Is Crestwood Screwed?
Recently, the Post-Dispatch and Don Corrigan's community paper, the Webster-Kirkwood Times, and the less well-regarded Call Newspapers of South County have spent a fair amount of ink belaboring the point that the City of Crestwood MO seems to be in the throes of a severe fiscal crisis.
But perhaps I'm being too sensationalistic. What's happening, according to the June 30th P-D, the July 6th Call and today's Political Fix (the Jo Mannies blog - although Phil Sutin contributed this item), Crestwood is considering "defeasing" a 2002 issue of almost $10 million in bonds intended to finance the expansion and remodeling of its City Hall and Police Department complex. (About a year ago, they dropped an earlier plan to build a completely new Police building, because of dramatic cost overruns in the design phase.)
This topic will be discussed at tomorrow's Crestwood Board of Aldermen meeting. This follows closely on the heels of the Board's unanimous June 28 decision to cancel a temporary lease planned with Crestwood Plaza for the City to occupy space in the mall during the remodeling of the government center. They did this because over 2,000 signatures were gathered to force a referendum on the lease proposal.
Jim Murphy, the former Republican state representative from Crestwood who was a harsh critic of the Busch Stadium public financing proposal, was among the leaders of that petition drive, under the auspices of a group called Crestwood Citizens For Fiscal Responsibility.
Defeasance is not necessarily a bad thing; it pretty much means paying off bonds early. In this case, however, it's being done because the project is apparently being scrapped, and will cost Crestwood several hundred thousand dollars in fees and charges to, among others, their financial advisor, WM Financial Strategies of Creve Coeur.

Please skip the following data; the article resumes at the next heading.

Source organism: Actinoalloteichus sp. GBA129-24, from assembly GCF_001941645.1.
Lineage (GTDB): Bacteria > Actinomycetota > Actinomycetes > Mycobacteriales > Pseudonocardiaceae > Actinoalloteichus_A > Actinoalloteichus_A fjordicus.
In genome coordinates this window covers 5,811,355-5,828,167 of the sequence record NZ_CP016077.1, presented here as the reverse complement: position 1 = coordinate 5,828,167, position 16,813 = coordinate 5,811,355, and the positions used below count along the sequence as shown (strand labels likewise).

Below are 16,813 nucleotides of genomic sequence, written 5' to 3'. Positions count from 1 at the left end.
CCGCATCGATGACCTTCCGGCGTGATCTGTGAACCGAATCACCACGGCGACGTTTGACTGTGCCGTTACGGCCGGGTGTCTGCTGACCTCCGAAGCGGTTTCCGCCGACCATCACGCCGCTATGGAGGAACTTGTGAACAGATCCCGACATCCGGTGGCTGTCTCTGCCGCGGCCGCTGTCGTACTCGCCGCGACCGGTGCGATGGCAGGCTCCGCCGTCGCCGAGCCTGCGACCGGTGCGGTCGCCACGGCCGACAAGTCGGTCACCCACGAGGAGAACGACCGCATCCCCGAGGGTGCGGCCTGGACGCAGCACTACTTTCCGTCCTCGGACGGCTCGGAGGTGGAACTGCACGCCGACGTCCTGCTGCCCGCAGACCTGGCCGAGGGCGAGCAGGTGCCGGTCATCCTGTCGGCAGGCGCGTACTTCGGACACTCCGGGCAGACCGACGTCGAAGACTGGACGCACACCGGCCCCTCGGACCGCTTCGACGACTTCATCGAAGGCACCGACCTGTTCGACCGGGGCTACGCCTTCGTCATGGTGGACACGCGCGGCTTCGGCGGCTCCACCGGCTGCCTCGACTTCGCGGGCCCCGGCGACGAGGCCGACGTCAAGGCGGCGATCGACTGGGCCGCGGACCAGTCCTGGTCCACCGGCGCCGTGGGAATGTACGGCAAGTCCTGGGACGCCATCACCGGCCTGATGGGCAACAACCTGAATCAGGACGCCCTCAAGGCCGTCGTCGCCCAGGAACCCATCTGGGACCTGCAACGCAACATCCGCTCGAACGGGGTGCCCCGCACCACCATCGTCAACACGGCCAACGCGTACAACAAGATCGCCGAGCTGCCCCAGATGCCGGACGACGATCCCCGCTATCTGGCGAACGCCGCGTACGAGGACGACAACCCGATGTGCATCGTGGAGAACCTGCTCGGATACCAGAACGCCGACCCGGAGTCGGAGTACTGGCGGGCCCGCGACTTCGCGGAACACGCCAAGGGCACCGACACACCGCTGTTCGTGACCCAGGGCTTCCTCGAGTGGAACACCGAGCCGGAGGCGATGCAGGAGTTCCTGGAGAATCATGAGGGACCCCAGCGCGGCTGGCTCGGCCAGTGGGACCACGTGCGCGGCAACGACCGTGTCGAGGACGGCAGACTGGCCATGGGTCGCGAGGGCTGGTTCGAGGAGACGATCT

The lowest bid on the renovation project was about $1 million over the amount of funds available to complete the project. So it seems likely the project will be canceled.
What's happening in Crestwood is a bit surprising, given that it certainly is not an impoverished community. According to 2000 US Census data, Crestwood has:
median household income of $54,185
median housing value of $130,800
unemployment rate 2.8%
This doesn't seem like a prime candidate for fiscal crisis. However, Crestwood has historically provided a lot of expensive municipal services, including:
Fire Department (does not serve the far eastern part of the city, annexed in the 1990s and located in the Affton Fire Protection District)
Parks and Recreation Department including the historic 1808 Federal style Thomas Sappington House, a large Aquatic Center located in 85 acre Whitecliff Park, several smaller parks, and its own Animal Control division.
Solid Waste pickup service including a pretty affordable Curbside Recycling program.
For a city of less than 12,000 residents, that's very extensive services. They don't run a library, because they're part of St. Louis County Library district, which has a branch nearby in Oakland. They also have four wards, with eight aldermen total. That suggests each alderman represents about 1,500 people.
So, how is this financed?
Traditionally, by sales taxes. And therein lies the rub.
Most of Crestwood (except for the mentioned late 1990s annexation area east of Grant Road), is a "point-of-sale" city, which means sales tax revenues collected there (through the 1.00% St. Louis County sales tax), stay there. The annexation area is a "pool" city, which means it gets a share of St. Louis County-wide sales tax revenues, based on population.